by Kriston Capps
Wayne Thibaud, Cakes, 1963
The debate over school lunch has exposed a rift between Alice Waters and her supporters and those who see this high-ground camp as unpractical and pretentious. The word “aesthete” has been tossed around; that is always a sign that the fighting has reached its ugliest. But Waters didn’t invest the aesthetic appreciation for food. It’s impossible not to appreciate food aesthetically! Food might be the most common and binding aesthetic experience, activating multiple senses simultaneously and drawn from tradition and environment—except when it conspicuously lacks context in either. But there is an aesthetic to mass food to be appreciated, too.
This feature aims to surface the strong association between food and art. (The inspired title was generously donated to me by The Attackerman.) At a time, there was no greater test of a painter’s expression than to depict fruit and aromatics, subjects that in real space provoke strong sensory reactions. The work of Wayne Thiebaud (pronounced tee-bow) came several centuries later, but he’s of a similar mind. Of course, by the 1960s, food had become a fully vested product of mass culture.
Thiebaud’s works tests the balance between desire and revulsion. With his compositions, Thiebaud consciously apes the graphic illustrations of lifestyle magazines. His cakes look like those, meant for display and status signification rather than for eating. Thiebaud’s brushstroke is another story. He handled paint as if he were applying icing, slathering oil thickly on the canvas. His brushstroke is more appetizing than the cakes he depicts. In that sense, Thiebaud straddled an artistic line: He was far too invested in the evidence of his hand, the painterly stroke, to stand beside Andy Warhol and Roy Lichtenstein as a Pop artist. (He also showed up slightly ahead of them.) But Thiebaud was also too wedded to content about mass production and realistic representation to be considered an expressionist who put the application of paint first.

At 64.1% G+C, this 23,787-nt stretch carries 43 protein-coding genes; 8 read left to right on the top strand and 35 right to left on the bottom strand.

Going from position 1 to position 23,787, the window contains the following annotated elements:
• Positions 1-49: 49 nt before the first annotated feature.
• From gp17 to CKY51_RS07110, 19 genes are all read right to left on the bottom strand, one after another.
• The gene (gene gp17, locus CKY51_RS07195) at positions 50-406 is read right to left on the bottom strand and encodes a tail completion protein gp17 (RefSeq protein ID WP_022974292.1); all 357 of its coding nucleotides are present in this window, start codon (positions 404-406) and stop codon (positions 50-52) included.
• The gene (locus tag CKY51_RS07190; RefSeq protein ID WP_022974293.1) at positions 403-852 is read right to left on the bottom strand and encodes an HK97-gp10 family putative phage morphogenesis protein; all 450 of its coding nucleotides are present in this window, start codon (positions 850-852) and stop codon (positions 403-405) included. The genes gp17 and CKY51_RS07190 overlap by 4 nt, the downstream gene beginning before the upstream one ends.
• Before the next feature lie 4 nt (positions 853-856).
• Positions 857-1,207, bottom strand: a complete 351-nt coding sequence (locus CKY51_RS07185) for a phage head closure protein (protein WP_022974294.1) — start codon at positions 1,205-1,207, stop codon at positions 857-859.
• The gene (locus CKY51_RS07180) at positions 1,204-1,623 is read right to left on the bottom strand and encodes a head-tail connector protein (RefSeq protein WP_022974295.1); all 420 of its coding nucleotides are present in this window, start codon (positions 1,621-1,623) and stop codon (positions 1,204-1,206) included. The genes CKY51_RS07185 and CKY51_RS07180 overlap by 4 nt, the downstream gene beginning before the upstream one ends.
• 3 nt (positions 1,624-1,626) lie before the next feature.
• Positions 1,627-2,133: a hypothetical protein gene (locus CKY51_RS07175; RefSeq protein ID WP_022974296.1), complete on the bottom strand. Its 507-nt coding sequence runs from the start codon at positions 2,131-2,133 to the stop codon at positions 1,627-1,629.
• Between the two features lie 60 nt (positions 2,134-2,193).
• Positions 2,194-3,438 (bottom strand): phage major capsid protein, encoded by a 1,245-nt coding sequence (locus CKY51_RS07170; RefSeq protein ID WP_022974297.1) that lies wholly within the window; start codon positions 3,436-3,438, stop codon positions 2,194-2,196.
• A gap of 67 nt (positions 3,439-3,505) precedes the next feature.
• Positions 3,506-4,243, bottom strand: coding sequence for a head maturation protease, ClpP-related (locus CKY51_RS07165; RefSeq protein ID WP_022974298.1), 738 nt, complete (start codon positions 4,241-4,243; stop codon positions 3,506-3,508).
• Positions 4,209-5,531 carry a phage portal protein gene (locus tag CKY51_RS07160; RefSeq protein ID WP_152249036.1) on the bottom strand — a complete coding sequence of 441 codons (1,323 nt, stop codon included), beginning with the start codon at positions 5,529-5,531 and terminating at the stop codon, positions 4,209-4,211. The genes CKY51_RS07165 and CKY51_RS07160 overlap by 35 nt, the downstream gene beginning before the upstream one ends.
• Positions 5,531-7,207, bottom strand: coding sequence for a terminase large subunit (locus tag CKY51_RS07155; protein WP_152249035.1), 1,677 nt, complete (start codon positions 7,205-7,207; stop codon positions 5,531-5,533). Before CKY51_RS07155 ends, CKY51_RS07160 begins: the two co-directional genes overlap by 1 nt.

Thiebaud worked for a time at a diner called The Mile High and Red Hot, a name that refers to ice-cream scoops and hot dogs. Maybe he had every reason to be as scolding as Waters comes across (to some), but Thiebaud’s work was often whimsical. The way the composition resolves with the jaunty, open layer cake in the right corner strikes me as punchy and light.